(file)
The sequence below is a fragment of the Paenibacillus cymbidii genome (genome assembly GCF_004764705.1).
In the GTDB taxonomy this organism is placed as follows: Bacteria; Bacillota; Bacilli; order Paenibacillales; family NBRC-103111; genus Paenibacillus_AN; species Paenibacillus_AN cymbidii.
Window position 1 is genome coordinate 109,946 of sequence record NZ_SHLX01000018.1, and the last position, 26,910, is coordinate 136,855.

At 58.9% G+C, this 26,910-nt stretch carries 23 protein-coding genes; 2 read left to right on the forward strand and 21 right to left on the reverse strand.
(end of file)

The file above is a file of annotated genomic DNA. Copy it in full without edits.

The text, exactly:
The sequence below is a fragment of the Paenibacillus cymbidii genome (genome assembly GCF_004764705.1).
In the GTDB taxonomy this organism is placed as follows: Bacteria; Bacillota; Bacilli; order Paenibacillales; family NBRC-103111; genus Paenibacillus_AN; species Paenibacillus_AN cymbidii.
Window position 1 is genome coordinate 109,946 of sequence record NZ_SHLX01000018.1, and the last position, 26,910, is coordinate 136,855.

At 58.9% G+C, this 26,910-nt stretch carries 23 protein-coding genes; 2 read left to right on the forward strand and 21 right to left on the reverse strand.